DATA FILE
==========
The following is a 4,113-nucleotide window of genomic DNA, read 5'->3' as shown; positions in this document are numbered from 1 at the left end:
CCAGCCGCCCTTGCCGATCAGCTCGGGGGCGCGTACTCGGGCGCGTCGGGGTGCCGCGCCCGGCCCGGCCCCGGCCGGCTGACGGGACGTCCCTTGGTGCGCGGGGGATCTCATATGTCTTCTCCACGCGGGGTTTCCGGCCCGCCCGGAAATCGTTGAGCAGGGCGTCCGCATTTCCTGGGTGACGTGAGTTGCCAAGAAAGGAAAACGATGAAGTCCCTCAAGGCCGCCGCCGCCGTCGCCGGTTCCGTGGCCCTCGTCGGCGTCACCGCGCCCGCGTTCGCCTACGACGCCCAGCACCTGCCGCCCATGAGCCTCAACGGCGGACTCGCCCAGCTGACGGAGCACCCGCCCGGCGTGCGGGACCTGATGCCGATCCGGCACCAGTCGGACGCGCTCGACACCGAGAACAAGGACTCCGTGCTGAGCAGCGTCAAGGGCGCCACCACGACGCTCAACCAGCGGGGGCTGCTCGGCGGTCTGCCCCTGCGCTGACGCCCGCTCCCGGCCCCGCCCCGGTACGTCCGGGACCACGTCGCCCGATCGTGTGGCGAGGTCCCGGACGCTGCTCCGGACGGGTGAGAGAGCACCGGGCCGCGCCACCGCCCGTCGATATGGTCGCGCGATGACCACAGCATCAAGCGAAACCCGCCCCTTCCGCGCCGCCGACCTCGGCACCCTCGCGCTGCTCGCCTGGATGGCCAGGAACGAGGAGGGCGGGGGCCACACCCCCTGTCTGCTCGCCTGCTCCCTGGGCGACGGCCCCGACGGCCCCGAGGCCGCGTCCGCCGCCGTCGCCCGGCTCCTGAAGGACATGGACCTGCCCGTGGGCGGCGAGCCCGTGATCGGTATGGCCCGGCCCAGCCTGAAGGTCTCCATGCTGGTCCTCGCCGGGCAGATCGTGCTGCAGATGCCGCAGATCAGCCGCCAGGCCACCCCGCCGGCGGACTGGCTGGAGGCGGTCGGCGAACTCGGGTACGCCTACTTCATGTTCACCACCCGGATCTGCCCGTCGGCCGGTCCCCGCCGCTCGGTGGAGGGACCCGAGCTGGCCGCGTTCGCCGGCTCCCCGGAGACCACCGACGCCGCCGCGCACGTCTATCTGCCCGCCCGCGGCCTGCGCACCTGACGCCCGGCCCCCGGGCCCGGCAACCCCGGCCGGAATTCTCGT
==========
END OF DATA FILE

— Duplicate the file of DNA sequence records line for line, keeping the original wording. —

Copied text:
The following is a 4,113-nucleotide window of genomic DNA, read 5'->3' as shown; positions in this document are numbered from 1 at the left end:
CCAGCCGCCCTTGCCGATCAGCTCGGGGGCGCGTACTCGGGCGCGTCGGGGTGCCGCGCCCGGCCCGGCCCCGGCCGGCTGACGGGACGTCCCTTGGTGCGCGGGGGATCTCATATGTCTTCTCCACGCGGGGTTTCCGGCCCGCCCGGAAATCGTTGAGCAGGGCGTCCGCATTTCCTGGGTGACGTGAGTTGCCAAGAAAGGAAAACGATGAAGTCCCTCAAGGCCGCCGCCGCCGTCGCCGGTTCCGTGGCCCTCGTCGGCGTCACCGCGCCCGCGTTCGCCTACGACGCCCAGCACCTGCCGCCCATGAGCCTCAACGGCGGACTCGCCCAGCTGACGGAGCACCCGCCCGGCGTGCGGGACCTGATGCCGATCCGGCACCAGTCGGACGCGCTCGACACCGAGAACAAGGACTCCGTGCTGAGCAGCGTCAAGGGCGCCACCACGACGCTCAACCAGCGGGGGCTGCTCGGCGGTCTGCCCCTGCGCTGACGCCCGCTCCCGGCCCCGCCCCGGTACGTCCGGGACCACGTCGCCCGATCGTGTGGCGAGGTCCCGGACGCTGCTCCGGACGGGTGAGAGAGCACCGGGCCGCGCCACCGCCCGTCGATATGGTCGCGCGATGACCACAGCATCAAGCGAAACCCGCCCCTTCCGCGCCGCCGACCTCGGCACCCTCGCGCTGCTCGCCTGGATGGCCAGGAACGAGGAGGGCGGGGGCCACACCCCCTGTCTGCTCGCCTGCTCCCTGGGCGACGGCCCCGACGGCCCCGAGGCCGCGTCCGCCGCCGTCGCCCGGCTCCTGAAGGACATGGACCTGCCCGTGGGCGGCGAGCCCGTGATCGGTATGGCCCGGCCCAGCCTGAAGGTCTCCATGCTGGTCCTCGCCGGGCAGATCGTGCTGCAGATGCCGCAGATCAGCCGCCAGGCCACCCCGCCGGCGGACTGGCTGGAGGCGGTCGGCGAACTCGGGTACGCCTACTTCATGTTCACCACCCGGATCTGCCCGTCGGCCGGTCCCCGCCGCTCGGTGGAGGGACCCGAGCTGGCCGCGTTCGCCGGCTCCCCGGAGACCACCGACGCCGCCGCGCACGTCTATCTGCCCGCCCGCGGCCTGCGCACCTGACGCCCGGCCCCCGGGCCCGGCAACCCCGGCCGGAATTCTCGT